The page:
39. Configuring the Webconsole • Configuring the Web Console As Read-Only You can configure the Web console to be Read-only, so that operations data can be seen, but tasks cannot be run and changes cannot be made. This setting does not affect the Operator console read/write access. To enable or disable Read-Only access for the Web Console On the server hosting the Microsoft Operations Manager 2005 Web console application, open the %INSTALLDRIVE%\ Program Files\Microsoft Operations Manager 2005\WebConsole\web.config file in a text editor. In the <appSettings> node, change the node “<!--add key="Readonly" value="true"/-->” to “<add key="Readonly" value="true"/>”. Restart the Microsoft Operations Manager 2005 Web console application in the Internet Information Services (IIS) snap-in.

  40. For Further Information….. • Read the MOM 2005 Operations guide • Use the\mom website • Attend the Windows Management Webcasts on MOM • ATTEND ALL OF THE TECHNET SESSIONS ON MOM

  41. Troubleshooting MOM 2005 MOM 2005 Logs

  42. Written by Developers for Developers • Original concept by Mission Critical Software • To assist developers with debugging their own code! • Needs familiarity with the code itself • Augmented by NetIQ • Further augmented by Microsoft • With a move away from mc8 to log files for easier troubleshooting by PSS

  43. Logging Levels • HKLM\Software\Mission Critical Software\Tracelevel • Default = 0x1 • Service restart not required for Trace Level changes • Verbosity levels • 0xFFFFFFFF = Off • > 0 = Errors (Err:) • > 3 = Errors and Warnings (Wrn:) • > 6 = Errors, Warnings and Info (Inf:) • > 9 = Errors, Warnings, Info and Debug (Dbg:)

  44. Log Locations • Service logs (*.mc8, *.log) • %Systemroot%\Temp\Microsoft Operations Manager • DAS log (DllHost.mc8) • Documents & Settings\<Das account>\Local Settings\Temp\Microsoft Operations Manager • MOM MMC Snap-in log • Documents & Settings\All Users\Local Settings\Temp\Microsoft Operations Manager

  45. Service Logs • MOMService(Init).mc8 • Logged to for the first TraceInit seconds • Circular line logging commences after TraceInit seconds (default 60) • MOMService(A-B).mc8 • Circular line log files • Logs roll over after TraceCircularLines • TraceCircularLines default 50,000

  46. Reading service logs • Notepad • Lacks translation of date/time • Useful for quick examination & search functions • MOMLogViewer • MOM ResKit utility • Displays pertinent information such as Date/Time • Realtime update • Doesn’t always read ALL lines! • Trace32.exe • From SMS support tools • Useful for real-time logging and highlighting • Lacks column translation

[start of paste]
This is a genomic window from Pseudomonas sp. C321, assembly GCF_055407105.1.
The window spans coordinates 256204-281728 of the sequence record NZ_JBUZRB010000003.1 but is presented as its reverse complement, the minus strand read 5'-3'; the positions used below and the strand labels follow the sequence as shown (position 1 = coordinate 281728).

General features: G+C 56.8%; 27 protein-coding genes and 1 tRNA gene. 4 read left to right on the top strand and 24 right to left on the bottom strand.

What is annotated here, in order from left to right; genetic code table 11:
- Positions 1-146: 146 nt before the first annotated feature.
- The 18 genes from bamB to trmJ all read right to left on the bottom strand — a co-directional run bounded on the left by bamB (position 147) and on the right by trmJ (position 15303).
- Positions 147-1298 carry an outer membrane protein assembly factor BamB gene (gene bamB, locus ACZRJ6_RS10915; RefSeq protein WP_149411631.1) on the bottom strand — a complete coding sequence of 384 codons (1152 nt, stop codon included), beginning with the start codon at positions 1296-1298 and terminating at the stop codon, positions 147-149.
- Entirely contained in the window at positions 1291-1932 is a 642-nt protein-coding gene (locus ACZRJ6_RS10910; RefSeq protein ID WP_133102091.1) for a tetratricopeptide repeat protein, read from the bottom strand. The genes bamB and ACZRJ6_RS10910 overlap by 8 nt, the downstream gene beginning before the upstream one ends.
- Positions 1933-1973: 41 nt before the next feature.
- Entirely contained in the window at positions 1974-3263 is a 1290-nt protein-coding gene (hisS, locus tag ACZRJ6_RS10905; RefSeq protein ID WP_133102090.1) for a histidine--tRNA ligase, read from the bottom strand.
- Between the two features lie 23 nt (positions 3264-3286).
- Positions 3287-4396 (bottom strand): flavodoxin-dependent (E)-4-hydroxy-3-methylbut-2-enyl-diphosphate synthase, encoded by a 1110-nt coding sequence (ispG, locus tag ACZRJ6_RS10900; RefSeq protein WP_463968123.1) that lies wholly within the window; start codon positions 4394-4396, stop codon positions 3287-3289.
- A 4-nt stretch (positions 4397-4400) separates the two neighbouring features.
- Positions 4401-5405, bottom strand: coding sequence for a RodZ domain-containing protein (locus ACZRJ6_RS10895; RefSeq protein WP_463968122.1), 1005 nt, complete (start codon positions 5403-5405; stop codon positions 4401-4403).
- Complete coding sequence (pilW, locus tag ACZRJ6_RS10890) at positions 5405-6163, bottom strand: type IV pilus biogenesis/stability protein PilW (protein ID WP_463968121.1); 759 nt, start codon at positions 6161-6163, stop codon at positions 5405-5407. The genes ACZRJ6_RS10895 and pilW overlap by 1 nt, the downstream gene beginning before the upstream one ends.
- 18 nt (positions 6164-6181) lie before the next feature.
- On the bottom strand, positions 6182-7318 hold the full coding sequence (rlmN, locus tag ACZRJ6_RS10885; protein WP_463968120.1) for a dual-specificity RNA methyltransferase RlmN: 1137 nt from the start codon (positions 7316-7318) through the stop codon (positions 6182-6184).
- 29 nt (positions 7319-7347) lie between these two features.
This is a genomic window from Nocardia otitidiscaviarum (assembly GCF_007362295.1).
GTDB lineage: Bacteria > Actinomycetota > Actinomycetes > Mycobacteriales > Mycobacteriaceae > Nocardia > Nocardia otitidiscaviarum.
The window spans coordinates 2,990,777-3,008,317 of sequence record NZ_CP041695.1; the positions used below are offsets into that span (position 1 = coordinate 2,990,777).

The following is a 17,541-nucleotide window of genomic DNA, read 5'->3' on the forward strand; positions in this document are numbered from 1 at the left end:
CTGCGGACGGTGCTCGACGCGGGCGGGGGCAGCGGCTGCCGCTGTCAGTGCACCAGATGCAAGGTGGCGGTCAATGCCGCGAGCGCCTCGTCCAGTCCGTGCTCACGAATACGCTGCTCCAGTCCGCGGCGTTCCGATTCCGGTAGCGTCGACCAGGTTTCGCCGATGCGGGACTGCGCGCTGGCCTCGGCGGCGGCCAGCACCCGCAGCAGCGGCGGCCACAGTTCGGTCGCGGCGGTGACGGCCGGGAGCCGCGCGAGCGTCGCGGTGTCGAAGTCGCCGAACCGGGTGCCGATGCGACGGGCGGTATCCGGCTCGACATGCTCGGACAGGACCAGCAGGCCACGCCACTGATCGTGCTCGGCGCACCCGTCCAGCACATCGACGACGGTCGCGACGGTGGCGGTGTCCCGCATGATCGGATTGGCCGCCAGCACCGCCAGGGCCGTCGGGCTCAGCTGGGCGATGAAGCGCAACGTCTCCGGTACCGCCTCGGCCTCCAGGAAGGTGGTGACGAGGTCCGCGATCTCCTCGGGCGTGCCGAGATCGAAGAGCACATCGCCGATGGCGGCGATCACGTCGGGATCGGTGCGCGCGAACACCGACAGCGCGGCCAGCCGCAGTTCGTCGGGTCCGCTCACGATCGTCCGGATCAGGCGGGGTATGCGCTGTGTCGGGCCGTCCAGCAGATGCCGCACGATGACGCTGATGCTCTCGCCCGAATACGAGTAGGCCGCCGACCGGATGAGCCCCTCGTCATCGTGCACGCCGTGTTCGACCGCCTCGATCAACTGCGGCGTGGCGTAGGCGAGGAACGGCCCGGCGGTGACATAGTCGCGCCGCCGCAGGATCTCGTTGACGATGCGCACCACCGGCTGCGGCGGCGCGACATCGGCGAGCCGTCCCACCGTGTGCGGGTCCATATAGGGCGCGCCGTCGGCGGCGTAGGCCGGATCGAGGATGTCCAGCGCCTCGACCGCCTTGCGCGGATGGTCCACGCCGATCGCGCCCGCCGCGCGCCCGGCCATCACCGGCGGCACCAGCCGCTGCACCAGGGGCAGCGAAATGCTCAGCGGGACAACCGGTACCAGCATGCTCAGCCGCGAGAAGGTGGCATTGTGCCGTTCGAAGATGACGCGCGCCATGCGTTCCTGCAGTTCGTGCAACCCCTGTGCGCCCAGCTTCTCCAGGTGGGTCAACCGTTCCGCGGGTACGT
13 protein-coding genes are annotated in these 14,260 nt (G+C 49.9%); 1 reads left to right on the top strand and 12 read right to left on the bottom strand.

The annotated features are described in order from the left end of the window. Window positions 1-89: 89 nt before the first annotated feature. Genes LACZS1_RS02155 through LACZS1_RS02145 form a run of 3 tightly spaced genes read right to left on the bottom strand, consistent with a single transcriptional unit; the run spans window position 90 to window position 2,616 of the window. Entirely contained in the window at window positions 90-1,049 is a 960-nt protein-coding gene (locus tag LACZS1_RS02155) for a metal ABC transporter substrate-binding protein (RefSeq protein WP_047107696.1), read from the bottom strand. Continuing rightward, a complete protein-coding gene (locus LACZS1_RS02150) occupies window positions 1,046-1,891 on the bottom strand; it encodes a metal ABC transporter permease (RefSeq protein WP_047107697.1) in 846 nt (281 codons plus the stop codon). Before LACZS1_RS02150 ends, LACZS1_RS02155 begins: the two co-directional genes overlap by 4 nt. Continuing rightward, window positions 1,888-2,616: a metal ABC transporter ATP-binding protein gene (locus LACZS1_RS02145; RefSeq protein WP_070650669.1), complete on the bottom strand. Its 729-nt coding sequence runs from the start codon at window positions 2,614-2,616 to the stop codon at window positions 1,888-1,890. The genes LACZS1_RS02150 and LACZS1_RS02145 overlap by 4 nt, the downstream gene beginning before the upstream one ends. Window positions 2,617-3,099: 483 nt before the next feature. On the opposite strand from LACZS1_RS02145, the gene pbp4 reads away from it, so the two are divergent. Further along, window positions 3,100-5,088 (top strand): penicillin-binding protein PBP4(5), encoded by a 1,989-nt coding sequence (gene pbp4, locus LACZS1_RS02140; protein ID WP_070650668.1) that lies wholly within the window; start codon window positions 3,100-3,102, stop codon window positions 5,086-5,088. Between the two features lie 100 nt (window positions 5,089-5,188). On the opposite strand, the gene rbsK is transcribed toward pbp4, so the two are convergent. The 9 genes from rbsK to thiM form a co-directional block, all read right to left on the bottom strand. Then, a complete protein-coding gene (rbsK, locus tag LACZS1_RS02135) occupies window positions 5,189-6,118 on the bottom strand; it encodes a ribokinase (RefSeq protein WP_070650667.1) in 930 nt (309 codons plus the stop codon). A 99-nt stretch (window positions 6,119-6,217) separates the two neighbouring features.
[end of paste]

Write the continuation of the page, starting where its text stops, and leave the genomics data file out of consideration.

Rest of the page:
47. Which Trace Level?Which Trace Level was enabled for log file analysis • MOMLogViewer • Add Column Trace Level • Notepad / Trace32 • Fourth distinct column or Err:,Wrn:,Inf:,Dbg: in the text column

  48. Why Trace? • On PSS / PG Advice • PSS or the Product Group ask for more data • Used by CPR or developers to isolate code causing a potential problem • Do not enable Trace Level >6 unless advised (it is resource intensive) • Obtaining more information • Default Trace Level 1 = Errors • Mc8 logs will contain information on error (although not always significant) • Review logs after crash or significant failure.

  49. Err: (0-2) Tracing (Errors) • Expected errors • Err:Directory Service NT Event log not registered on this machine. Not processing Directory Service log. • i.e. This is not a domain controller • Unexpected errors • Err:Logged event -1073715815(Error) args = "" "A connection attempt failed because the connected party did not properly respond after a period of time, or established connection failed because connected host has failed to respond." "1270" • i.e. Communication failure

  50. Wrn: (3-5) Tracing (Warning) • Often produced prior or during code failure • Agent/Server queue nearing full • e.g. Wrn:High water wait timed out. Waiting indefinitely for 957 bytes (exact space) • Wrn:Connection failed with status 3 (ie. TCP connection failed unexpectedly) • Sometimes expected • E.g. Wrn:Cannot start eventlog reader for target:, log name:Directory Service